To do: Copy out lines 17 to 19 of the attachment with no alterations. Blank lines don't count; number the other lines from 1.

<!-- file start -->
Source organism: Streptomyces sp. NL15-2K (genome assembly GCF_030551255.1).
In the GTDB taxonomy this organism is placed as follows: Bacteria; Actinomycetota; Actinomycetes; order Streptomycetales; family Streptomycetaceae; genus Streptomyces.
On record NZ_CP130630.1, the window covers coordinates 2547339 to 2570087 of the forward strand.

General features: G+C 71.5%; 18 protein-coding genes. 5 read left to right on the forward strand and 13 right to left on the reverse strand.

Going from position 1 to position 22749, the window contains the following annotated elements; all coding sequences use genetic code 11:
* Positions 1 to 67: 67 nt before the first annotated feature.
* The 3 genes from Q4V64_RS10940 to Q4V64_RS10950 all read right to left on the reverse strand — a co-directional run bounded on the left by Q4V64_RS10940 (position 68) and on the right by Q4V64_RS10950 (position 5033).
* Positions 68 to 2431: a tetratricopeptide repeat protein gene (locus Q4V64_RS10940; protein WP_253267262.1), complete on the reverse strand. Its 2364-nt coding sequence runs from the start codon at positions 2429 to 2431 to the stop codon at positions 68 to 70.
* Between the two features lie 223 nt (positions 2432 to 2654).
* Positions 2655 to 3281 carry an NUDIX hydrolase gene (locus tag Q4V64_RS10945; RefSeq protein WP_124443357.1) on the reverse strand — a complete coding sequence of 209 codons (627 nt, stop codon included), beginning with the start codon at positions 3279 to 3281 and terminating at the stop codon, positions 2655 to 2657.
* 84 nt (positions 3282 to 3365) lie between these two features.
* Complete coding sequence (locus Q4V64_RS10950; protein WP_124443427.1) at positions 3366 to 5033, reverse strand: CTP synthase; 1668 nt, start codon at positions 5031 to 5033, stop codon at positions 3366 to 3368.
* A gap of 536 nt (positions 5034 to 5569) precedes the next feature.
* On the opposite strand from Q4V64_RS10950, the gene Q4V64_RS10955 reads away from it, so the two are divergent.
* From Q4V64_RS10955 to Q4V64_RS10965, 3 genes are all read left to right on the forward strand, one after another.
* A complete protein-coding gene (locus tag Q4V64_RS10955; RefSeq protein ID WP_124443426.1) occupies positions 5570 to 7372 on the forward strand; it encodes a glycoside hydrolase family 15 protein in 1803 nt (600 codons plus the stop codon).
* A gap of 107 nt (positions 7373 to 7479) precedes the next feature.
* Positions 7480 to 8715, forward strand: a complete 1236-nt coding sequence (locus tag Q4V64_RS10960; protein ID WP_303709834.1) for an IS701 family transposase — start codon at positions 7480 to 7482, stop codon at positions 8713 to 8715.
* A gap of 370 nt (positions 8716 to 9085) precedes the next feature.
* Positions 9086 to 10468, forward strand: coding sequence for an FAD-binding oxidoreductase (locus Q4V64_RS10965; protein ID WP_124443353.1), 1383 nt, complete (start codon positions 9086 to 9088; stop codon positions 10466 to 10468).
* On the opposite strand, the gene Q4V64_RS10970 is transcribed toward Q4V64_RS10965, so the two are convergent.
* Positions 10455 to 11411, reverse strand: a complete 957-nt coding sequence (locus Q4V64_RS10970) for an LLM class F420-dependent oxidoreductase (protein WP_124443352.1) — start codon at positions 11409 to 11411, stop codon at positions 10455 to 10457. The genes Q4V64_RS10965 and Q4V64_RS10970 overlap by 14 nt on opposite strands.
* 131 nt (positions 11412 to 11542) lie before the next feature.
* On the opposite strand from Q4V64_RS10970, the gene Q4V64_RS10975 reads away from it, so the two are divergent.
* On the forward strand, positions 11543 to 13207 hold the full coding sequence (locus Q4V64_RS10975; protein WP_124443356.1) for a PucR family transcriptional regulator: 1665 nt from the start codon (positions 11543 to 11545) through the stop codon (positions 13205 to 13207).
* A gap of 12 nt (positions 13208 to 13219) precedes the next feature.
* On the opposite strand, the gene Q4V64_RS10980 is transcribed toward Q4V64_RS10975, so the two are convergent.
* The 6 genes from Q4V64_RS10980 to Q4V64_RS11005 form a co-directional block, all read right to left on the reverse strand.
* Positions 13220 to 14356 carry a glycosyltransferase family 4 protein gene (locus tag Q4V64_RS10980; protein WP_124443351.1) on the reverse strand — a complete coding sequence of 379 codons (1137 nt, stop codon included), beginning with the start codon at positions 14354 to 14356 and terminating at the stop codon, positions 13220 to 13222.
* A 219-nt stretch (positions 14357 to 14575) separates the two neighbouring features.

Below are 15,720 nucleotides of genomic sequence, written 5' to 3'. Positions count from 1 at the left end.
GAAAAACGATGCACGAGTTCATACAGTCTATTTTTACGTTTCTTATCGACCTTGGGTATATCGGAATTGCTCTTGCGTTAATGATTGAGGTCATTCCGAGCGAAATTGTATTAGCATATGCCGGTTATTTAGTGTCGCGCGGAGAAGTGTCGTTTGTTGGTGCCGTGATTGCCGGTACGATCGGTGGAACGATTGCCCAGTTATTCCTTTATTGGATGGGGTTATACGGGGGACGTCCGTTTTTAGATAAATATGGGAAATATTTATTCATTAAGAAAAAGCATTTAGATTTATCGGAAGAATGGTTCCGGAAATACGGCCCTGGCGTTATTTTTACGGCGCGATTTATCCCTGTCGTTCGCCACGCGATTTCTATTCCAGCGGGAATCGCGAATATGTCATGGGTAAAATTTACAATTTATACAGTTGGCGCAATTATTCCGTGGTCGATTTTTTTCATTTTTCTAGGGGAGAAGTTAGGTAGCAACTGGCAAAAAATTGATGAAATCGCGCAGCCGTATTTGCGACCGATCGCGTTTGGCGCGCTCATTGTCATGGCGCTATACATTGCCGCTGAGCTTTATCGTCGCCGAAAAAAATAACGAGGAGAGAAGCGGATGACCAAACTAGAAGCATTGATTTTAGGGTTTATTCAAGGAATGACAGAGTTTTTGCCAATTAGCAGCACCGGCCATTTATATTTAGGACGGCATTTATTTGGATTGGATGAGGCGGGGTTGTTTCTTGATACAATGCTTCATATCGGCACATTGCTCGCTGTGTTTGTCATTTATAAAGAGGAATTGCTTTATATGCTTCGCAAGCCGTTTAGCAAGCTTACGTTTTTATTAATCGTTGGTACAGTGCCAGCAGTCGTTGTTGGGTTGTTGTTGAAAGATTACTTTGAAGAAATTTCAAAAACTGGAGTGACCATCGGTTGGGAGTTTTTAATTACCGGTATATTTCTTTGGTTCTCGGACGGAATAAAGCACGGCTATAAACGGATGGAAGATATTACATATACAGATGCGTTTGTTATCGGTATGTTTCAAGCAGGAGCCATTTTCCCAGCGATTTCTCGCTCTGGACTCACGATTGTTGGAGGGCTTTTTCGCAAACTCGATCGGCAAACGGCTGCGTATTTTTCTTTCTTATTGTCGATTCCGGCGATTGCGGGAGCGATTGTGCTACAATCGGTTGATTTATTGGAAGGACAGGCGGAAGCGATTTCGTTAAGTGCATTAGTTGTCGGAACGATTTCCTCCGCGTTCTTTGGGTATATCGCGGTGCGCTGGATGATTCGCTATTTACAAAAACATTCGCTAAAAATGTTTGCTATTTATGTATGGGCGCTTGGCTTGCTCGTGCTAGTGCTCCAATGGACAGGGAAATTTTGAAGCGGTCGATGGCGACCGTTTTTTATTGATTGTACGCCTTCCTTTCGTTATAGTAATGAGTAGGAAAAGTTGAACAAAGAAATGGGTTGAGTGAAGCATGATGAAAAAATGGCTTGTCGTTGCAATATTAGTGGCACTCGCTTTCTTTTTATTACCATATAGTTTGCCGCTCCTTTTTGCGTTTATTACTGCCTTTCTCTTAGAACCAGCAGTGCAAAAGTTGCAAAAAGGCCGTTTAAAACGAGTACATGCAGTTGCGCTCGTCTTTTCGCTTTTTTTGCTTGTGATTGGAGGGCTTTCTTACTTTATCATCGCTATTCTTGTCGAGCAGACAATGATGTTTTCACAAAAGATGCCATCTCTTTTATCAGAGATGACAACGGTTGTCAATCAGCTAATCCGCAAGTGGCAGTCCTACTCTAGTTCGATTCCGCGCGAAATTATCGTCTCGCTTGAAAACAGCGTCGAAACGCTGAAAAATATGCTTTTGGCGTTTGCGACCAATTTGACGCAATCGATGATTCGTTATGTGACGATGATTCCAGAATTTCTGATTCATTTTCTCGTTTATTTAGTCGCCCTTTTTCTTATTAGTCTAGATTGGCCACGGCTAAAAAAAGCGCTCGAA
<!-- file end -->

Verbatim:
* A gap of 107 nt (positions 7373 to 7479) precedes the next feature.
* Positions 7480 to 8715, forward strand: a complete 1236-nt coding sequence (locus tag Q4V64_RS10960; protein ID WP_303709834.1) for an IS701 family transposase — start codon at positions 7480 to 7482, stop codon at positions 8713 to 8715.
* A gap of 370 nt (positions 8716 to 9085) precedes the next feature.